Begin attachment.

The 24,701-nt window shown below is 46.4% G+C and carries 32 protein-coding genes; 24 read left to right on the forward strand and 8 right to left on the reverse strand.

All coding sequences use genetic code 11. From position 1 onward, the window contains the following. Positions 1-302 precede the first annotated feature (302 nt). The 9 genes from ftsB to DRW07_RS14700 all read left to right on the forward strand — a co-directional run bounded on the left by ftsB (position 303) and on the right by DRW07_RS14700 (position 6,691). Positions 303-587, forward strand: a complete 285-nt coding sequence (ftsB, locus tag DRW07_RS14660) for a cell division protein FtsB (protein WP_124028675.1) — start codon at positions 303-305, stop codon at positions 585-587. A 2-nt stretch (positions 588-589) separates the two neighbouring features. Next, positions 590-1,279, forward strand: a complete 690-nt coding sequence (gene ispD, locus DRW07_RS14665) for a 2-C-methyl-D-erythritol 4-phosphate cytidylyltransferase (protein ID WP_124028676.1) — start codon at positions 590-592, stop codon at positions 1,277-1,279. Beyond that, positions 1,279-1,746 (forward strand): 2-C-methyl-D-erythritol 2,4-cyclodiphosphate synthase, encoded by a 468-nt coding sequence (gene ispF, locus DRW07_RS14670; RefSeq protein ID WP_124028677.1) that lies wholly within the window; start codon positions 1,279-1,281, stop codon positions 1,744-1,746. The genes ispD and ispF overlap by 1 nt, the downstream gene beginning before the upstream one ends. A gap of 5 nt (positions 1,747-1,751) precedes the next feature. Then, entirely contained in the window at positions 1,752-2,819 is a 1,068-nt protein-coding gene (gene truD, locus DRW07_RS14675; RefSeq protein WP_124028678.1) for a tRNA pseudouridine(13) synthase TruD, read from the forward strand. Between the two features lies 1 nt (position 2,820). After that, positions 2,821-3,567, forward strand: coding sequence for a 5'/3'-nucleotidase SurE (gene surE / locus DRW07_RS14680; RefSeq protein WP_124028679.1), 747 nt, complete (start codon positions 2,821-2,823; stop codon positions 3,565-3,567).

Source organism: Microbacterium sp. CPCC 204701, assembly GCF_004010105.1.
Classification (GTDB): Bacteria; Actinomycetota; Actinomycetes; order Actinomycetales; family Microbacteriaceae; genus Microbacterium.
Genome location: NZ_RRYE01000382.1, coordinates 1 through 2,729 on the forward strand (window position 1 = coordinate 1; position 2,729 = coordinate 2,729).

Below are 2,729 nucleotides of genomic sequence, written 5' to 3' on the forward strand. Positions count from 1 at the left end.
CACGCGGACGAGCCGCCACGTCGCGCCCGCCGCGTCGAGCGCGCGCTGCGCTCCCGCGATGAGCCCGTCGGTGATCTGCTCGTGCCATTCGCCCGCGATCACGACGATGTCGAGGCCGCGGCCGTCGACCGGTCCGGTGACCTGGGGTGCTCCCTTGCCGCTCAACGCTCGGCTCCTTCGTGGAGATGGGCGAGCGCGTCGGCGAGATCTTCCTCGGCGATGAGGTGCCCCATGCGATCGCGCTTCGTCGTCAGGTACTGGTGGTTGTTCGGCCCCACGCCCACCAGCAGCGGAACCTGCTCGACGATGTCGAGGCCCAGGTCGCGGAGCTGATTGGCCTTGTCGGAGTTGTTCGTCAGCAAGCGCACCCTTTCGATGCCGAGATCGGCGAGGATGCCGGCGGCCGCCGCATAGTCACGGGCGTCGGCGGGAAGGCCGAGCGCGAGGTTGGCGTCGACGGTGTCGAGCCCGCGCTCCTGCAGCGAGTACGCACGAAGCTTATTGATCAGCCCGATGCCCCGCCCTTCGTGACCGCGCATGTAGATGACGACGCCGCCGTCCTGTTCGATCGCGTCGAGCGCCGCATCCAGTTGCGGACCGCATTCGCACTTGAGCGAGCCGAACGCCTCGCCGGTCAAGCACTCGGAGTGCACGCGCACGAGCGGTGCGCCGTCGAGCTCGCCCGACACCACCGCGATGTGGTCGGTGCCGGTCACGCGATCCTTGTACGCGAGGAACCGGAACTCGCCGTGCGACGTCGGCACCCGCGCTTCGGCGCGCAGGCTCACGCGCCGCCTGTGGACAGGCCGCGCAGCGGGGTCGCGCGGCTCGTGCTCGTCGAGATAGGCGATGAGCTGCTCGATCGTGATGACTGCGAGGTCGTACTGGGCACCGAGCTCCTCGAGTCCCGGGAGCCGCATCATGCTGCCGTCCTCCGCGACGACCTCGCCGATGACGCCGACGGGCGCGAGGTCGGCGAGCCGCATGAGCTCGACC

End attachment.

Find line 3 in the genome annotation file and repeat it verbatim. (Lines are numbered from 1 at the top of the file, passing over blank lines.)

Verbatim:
Source organism: Microbacterium sp. CPCC 204701, assembly GCF_004010105.1.